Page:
Tuesday, February 28, 2012

Cousins


Cunninghams and Berrigans Easter Egg Hunt
I have 5 cousins. That's it.

Steve has 65 first cousins. That's ridiculous.

Steve's parents were each one of 10 children, so do the math. My hubby does not even know many of these cousins, and has remained in close touch with none of them. Not to judge: I have no idea what I would have done with this largesse. What you have in abundance, you tend to take for granted.

Two weeks ago, Steve and I traveled up to Rye, NY to say goodbye to Uncle Gerry, Mom's brother. He lost a valiant fight against pancreatic cancer on a Sunday morning, and that Wednesday was his funeral. He was buried from the Church of the Resurrection, where he and Aunt Rosemary were married, and where he was a daily communicant for many years. My admiration for my uncle knows no bounds, and it was a privilege to be there with his children, three of my cousins: Meg, Gerry and Michele.

When we left the cemetery, we all went to Westchester Country Club for lunch. We were joined by my Uncle Jack, the sole surviving member of that generation of Berrigans. I can't imagine how Jack felt, all alone with memories no one else is left on earth to share. Jack and Gerry were as close as my Sheridan and Evan, and it tears at my heart to think of any of them without their "other."

At lunch, Meg and Michele told me that from now on they'd be relying on my sister and me as repositories of the Berrigan stories. This makes me panic a bit, and wish I'd written these tales, told often by Mom, down, rather than assuming I'd always remember. C has better recall than I do, but we're still woefully short of knowing the whole saga. Just being together that day helped bring back a few gems I thought were forever lost, and that's a very good thing.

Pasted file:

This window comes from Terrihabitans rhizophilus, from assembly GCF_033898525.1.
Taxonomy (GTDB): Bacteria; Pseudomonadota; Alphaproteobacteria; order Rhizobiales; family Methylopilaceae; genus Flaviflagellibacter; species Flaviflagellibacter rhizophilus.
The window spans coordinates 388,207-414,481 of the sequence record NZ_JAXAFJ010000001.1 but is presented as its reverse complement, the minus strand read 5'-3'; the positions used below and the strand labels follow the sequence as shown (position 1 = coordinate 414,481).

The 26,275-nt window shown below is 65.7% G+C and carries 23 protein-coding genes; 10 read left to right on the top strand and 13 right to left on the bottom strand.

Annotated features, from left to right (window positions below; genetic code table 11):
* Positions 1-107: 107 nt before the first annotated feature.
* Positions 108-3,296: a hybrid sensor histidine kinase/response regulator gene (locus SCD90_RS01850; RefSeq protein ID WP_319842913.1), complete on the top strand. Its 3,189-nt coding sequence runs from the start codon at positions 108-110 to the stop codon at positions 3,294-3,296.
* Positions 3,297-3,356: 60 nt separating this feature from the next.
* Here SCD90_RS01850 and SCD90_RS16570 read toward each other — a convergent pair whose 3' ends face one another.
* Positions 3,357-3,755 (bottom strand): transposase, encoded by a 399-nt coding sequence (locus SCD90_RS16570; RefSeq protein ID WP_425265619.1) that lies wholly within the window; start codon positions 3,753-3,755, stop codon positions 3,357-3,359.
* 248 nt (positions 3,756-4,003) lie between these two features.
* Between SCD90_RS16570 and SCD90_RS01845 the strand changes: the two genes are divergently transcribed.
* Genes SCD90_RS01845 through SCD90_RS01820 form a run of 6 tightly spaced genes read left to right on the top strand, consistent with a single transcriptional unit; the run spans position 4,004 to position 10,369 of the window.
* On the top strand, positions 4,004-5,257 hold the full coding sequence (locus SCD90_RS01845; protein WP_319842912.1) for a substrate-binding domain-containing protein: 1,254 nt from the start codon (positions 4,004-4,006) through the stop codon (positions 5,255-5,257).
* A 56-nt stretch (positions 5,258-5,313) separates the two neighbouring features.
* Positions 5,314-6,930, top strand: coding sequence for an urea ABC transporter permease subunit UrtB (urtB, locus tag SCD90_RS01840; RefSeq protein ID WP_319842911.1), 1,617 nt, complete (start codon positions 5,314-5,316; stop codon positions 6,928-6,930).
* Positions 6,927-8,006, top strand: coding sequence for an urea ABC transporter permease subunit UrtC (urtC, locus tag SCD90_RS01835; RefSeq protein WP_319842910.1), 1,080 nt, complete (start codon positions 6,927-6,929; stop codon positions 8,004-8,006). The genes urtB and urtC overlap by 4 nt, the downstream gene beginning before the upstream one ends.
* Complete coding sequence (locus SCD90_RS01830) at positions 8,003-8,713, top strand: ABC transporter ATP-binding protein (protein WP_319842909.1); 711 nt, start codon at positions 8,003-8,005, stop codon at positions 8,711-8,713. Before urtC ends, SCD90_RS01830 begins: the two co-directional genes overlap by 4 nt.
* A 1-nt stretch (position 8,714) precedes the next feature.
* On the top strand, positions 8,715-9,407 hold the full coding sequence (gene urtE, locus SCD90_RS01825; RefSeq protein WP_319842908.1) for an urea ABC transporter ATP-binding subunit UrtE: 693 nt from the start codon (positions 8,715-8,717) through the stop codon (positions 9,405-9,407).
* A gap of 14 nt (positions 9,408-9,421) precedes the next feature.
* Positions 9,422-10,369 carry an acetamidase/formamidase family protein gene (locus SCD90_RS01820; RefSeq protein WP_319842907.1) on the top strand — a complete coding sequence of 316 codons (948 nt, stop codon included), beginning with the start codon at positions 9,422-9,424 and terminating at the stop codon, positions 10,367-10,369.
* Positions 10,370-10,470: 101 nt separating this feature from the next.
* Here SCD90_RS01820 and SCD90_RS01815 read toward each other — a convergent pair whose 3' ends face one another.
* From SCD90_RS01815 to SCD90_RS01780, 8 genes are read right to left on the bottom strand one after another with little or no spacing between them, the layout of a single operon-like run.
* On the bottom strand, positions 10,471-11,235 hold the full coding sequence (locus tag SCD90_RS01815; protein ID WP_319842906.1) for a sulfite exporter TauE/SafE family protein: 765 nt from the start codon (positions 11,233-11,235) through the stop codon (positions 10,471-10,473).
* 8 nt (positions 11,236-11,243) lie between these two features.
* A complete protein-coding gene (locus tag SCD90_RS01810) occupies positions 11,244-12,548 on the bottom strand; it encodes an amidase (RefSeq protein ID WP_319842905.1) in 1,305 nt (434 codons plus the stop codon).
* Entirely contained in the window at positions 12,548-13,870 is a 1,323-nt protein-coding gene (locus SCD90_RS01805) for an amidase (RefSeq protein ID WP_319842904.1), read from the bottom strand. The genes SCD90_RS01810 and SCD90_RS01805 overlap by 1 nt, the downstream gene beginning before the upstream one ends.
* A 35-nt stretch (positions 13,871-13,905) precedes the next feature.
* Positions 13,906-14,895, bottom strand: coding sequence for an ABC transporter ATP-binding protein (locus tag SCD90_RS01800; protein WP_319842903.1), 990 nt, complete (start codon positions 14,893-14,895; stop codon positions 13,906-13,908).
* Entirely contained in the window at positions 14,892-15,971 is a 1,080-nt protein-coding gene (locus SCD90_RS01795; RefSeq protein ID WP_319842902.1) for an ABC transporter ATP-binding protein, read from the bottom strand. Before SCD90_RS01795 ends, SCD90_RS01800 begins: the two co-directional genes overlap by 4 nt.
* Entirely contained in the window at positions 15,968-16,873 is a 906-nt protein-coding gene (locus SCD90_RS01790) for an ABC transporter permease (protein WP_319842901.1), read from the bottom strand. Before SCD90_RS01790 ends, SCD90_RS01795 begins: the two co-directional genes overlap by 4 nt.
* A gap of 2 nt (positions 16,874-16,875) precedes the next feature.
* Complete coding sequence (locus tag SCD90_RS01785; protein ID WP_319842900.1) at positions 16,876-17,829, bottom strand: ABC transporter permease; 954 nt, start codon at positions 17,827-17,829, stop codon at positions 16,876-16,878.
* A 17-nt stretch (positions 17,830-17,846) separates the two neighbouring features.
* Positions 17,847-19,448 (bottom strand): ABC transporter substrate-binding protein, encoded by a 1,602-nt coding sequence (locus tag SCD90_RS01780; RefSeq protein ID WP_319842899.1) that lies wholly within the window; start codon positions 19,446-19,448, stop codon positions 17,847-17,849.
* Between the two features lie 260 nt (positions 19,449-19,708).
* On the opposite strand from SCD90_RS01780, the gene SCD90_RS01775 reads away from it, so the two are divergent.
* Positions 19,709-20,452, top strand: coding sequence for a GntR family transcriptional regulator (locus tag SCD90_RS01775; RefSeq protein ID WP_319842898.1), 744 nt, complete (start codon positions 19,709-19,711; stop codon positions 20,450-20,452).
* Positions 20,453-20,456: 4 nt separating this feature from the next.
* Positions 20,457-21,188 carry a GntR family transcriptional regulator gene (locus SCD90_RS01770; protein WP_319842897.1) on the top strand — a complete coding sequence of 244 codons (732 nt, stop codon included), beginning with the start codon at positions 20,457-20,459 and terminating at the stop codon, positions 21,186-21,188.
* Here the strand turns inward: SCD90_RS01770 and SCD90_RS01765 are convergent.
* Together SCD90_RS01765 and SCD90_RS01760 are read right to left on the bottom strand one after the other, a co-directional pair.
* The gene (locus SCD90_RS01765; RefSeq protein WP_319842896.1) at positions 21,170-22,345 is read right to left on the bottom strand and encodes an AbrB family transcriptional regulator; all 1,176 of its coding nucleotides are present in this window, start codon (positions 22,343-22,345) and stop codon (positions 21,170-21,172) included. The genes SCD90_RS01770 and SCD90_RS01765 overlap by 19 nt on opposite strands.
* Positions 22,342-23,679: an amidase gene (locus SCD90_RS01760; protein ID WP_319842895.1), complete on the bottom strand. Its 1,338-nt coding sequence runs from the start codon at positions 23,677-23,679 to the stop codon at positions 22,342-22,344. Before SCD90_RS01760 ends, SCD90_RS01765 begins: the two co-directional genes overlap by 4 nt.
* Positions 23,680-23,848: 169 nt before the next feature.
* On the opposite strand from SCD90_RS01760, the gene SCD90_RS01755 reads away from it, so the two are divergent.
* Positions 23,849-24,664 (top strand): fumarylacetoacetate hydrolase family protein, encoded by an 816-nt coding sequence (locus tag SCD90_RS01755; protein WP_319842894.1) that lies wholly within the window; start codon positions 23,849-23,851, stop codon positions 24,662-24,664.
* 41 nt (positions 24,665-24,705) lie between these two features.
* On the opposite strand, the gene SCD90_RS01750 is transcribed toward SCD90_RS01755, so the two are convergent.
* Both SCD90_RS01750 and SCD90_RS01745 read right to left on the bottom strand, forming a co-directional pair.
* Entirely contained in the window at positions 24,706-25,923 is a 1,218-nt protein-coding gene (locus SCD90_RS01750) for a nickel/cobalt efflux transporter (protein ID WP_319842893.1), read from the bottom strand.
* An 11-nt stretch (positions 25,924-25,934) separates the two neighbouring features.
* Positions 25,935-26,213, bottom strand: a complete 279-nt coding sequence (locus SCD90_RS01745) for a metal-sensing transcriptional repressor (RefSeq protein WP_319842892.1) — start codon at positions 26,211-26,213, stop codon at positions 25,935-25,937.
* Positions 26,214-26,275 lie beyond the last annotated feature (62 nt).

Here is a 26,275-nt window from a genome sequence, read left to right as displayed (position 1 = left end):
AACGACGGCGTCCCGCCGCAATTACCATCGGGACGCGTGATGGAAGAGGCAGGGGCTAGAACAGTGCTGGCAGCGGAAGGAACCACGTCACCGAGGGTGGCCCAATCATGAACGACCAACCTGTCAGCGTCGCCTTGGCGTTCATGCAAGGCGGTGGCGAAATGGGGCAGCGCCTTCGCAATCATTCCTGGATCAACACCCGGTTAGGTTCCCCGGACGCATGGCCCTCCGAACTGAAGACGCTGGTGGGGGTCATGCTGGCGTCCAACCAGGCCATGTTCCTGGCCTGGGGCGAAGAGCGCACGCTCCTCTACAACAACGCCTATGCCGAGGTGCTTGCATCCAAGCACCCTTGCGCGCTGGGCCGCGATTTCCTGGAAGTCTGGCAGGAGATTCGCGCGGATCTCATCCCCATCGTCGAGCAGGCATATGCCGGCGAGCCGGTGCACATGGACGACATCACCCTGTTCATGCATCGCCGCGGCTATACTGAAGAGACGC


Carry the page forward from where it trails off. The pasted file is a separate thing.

My cousins are all younger than me, and their oldest children are the age of my youngest. We see each other, alas, mostly at weddings and funerals, and despite our vows to get the kids together it never seems to happen. This time, we swore on parting, would be different. We would see each other again soon, under much happier circumstances. And maybe it will happen. Who knows?
Uncle Gerry

What I do know is that we are all aging, faster than we’d like. We are now the older folks, the memory keepers. Those of us who don’t resort to the dye bottle (I do) have gray streaks; we all sport a wrinkle or two. As the years gallop by (Mom used to say that, for older people, the weeks become weekends), we need to lasso the moments and savor them. Savor the laughter, and tears, of a shared past. We are children of parents who had the same mom and dad. We are lucky to have each other, we cousins.

May I never take my cousins for granted.  

Friday, February 24, 2012

My Guide to Oscar Night

Once more on Sunday evening, Billy Crystal will take to the stage in L.A. to emcee the Academy Award ceremony. Unlike the Super Bowl, I’ve always enjoyed the Oscars. Many years in the past, I saw most, if not all, of the nominated films in advance. This adds immeasurably to the excitement, as you can imagine. 

This year, I realized, to my dismay, that I have not seen a single picture that is in the running for an Oscar. I haven’t even really paid attention to the reviews, so the honored movies are just names to me. I’m a pretty good guesser, however, so herewith I offer my description of the Best Picture roster. Armed with this, you can tune in to the show assured that you are “in the know.”

The Descendants: George Clooney plays lead guitar, and the son of Grace Slick, in a band of 40-somethings, each of whom is descended from a different rock legend. Band members include Brad Pitt as Ringo Starr’s wisecracking drummer son Groucho. 

The Tree of Life: Brad Pitt plays Adam in this imaginative retelling of Genesis. Pitt’s ex, Jennifer Aniston, is a convincing Eve. Meryl Streep is expected to get a Best Actress nod as God. Watch for a star turn by Danny DeVito as the serpent. 

Money Ball: A story about debutante dances among New York’s elite. Two wealthy families vie for the same designer dress for their daughters. Starrring Brad Pitt as the father of Dakota Fanning and George Clooney as Emma Watson’s dad. 

Hugo: Two Hugos, Chavez and Victor, take center stage in this stirring time-travel saga of modern-day Venezuela and 19th century France. George Clooney and Brad Pitt co-star. John Williams provided the score.

The Artist: Brad Pitt shines as a struggling sculptor who works exclusively with butter. His first solo exhibit is destroyed when the gallery heat is turned on. Meryl Streep plays the jealous saboteur. Watch for a Clooney cameo as the opportunistic pastry chef who comes in to “clean up.”